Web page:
Official Publication of the Massachusetts Teachers Association
Canine companion helps educator do her work
Rose Rash, left, shares a moment with her service dog, Billy, and Rockport Teachers Association
President Jodi Goodhue. The RTA made sure Rash’s need for an accommodation for her medical
condition was met so that she could keep working as an elementary school diagnostician.
By Scott McLennan
W hen students meet with Rose Rash, they also meet with Billy.
Billy is the affable, highly trained standard
poodle that has allowed Rash to continue her work as
a diagnostician at Rockport Elementary School and
enjoy a quality of life that was being compromised
by a neurodegenerative disorder known as
“I was falling a lot,” Rash said, describing the
toll that the disease was taking.
Now, with Billy by her side, Rash has both the
physical support and the confidence to remain active.
Billy is trained to help Rash avoid stumbling and to
assist in an emergency.
About two years ago, Rash learned about service
dogs like Billy at a convention for people with
various movement-related conditions.
“The wheels started turning,” Rash said. She
made a trip to Virginia, where the Jasmine Charitable
Trust trains standard poodles and connects them with
people they can assist.
Rash says that she did not choose Billy. Billy
“He was all over me,” she said. Because poodles
are hypoallergenic, Rash also felt that Billy was
the perfect choice for someone who works around
hundreds of children.
Before the start of the 2014-15 school year,
some members of the Rockport School Committee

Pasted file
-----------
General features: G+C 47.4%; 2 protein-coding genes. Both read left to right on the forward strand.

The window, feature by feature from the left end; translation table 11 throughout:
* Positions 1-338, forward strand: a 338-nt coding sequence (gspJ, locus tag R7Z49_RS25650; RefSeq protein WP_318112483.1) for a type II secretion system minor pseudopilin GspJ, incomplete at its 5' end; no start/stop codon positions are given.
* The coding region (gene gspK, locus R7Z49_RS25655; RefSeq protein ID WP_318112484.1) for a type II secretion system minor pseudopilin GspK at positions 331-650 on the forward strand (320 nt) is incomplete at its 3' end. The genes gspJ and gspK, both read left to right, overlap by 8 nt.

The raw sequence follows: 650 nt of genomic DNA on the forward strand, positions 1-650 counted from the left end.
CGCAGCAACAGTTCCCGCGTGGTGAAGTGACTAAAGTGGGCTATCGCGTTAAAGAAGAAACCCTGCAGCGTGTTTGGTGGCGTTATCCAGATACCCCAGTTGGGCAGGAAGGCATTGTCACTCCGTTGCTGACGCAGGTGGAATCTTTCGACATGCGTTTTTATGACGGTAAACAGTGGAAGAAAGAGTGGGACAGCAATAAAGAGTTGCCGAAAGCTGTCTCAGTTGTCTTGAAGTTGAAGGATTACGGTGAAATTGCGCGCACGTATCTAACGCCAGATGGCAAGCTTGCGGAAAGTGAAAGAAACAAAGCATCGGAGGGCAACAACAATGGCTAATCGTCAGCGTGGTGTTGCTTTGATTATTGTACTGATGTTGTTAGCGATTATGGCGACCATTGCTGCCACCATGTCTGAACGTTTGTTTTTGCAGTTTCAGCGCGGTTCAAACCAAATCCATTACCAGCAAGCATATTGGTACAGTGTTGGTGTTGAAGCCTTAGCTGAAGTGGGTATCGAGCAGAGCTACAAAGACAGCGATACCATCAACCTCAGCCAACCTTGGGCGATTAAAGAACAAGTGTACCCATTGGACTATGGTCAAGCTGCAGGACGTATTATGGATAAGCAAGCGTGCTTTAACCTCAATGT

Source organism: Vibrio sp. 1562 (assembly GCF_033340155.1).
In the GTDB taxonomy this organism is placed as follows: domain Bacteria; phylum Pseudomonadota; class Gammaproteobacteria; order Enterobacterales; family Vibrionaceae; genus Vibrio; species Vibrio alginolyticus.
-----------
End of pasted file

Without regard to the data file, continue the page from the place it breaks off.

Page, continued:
had raised the issue of allowing Rash to have a
service dog accommodation, and they suggested that
early retirement might be a better option. School
Superintendent Rob Liebow supported Rash and the
Rockport Teachers Association, however, in making
sure that the accommodation need was met.
“Awareness is a big issue,” said Jodi Goodhue,
president of the RTA. “When we think about
accommodations, we typically think about the
students. But staff members need accommodations,
too, and we need to make sure that people who need
them get them.”
Goodhue said that Rash’s situation underscores
how important it is for locals to be aware of members’
Rash said the school year with Billy unfolded
without any problems. The students first met Billy at
a school assembly held at the beginning of the year.
As the school’s diagnostician, Rash meets with
children who need various evaluations. When they
visit her office, Billy rests in a separate spot while
“The children are wonderful around Billy,” Rash
said. On one occasion when she was working with a
child who is nervous around dogs, Rash simply had
Billy wait in an adjoining office.
But for the most part, Billy is a familiar presence
at team meetings and by Rash’s side in the school’s
hallways. Billy even attended an RTA contract
After worrying about her condition and then
the possibility of having to change jobs or take early
retirement, Rash is thankful that she found a solution
to both her health and career concerns, as well as for
the support she received in gaining acceptance for
her canine assistant. She and Billy are both back in
school as the year opens.
“Life is good,” Rash said.
Photo by Scott McLennan
RTA President Jodi Goodhue said that
Rash’s situation underscores how
important it is for locals to be aware of
members’ rights, such as those provided
under the Americans with Disabilities Act.